This continues a series on advice for new top editors in Digital First Media newsrooms.
Staff behavior and performance problems are among an editor’s greatest challenges and opportunities.
The staff member who is performing poorly or behaving inappropriately can bring a newsroom down and in most cases an editor needs to deal decisively with it. The performance and/or behavior can spread. The tolerance of the performance and/or behavior sets a standard for other staff members. And your newsroom is too thinly staffed for your good performers to be stretched a bit more to cover for the slacker.
That’s the challenge. The opportunity is that a successful discussion with the top editor at a critical moment can help turn a career around and turn a problem into a productive staff member.
The needed conversation is uncomfortable and difficult, but it’s one of an editor’s most important moments of leadership.
You can and should deal with most performance issues through praise when a staff member does well and challenges to improve, but sometimes a problem of performance or behavior is serious enough that you need a blunt discussion.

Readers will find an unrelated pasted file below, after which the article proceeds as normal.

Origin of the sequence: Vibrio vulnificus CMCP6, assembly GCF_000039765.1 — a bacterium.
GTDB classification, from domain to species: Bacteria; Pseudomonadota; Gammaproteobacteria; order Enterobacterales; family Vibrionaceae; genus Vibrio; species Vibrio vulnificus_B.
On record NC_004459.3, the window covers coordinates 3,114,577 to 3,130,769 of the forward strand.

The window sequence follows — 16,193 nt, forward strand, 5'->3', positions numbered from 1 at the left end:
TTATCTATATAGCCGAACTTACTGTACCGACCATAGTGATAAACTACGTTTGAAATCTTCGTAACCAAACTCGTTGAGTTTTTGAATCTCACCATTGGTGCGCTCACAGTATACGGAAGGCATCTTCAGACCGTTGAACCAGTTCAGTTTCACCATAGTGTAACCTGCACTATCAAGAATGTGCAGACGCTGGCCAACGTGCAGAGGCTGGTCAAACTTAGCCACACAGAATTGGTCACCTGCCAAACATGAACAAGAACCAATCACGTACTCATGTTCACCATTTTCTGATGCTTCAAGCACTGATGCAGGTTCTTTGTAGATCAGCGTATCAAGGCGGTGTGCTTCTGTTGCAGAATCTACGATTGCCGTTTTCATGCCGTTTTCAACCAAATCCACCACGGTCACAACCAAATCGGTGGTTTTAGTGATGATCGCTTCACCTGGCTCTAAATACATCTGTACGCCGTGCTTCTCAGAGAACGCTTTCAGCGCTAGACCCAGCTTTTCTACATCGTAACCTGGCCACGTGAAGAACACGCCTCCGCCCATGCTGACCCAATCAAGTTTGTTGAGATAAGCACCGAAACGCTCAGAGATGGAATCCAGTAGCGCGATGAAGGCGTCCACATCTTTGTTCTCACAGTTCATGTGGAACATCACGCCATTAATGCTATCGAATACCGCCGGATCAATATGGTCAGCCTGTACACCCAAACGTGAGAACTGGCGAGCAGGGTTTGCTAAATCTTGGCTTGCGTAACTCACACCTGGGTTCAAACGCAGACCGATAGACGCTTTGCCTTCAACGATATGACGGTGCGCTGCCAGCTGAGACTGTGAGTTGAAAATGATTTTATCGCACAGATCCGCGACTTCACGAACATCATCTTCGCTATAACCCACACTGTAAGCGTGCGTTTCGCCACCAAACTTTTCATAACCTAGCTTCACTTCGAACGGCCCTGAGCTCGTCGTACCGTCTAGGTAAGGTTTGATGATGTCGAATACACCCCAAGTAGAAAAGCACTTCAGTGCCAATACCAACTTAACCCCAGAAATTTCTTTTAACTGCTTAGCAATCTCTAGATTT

You need to learn early whether a union contract or human resources policies dictate how to handle discipline of staff members. Everything I say here is guidance for operating within those written boundaries. I also advise dealing with problems before they reach the serious stage where formal discipline is needed. It’s also a good idea to consult with HR well before you reach the formal discipline stage. As a new editor, you may not know what warrants formal discipline. And your HR colleagues have experience that will help in dealing with all these issues before they reach that stage.
Whether the problem is behavior or performance, your response varies depending on the severity of the issue and on whether it’s a one-time or recurring problem.
To be clear, when I mean performance, I am talking about someone whose work doesn’t meet standards. Behavior issues (with the exception of ethics problems) are generally not directly related to performance: annoying, immature, unethical or offensive conduct that is harmful among the staff or in the community. (Of course some staff members certainly could present both performance and behavior problems.)
I’ll address behavior and performance issues each shortly. But some key questions cover all situations:
- How bad is the problem really?
- What is the effect in the newsroom?
- What is the effect in the community?
- Does the staff member understand expectations?
- Do you know the full context?
- Does this merit formal discipline?
Is it really that bad?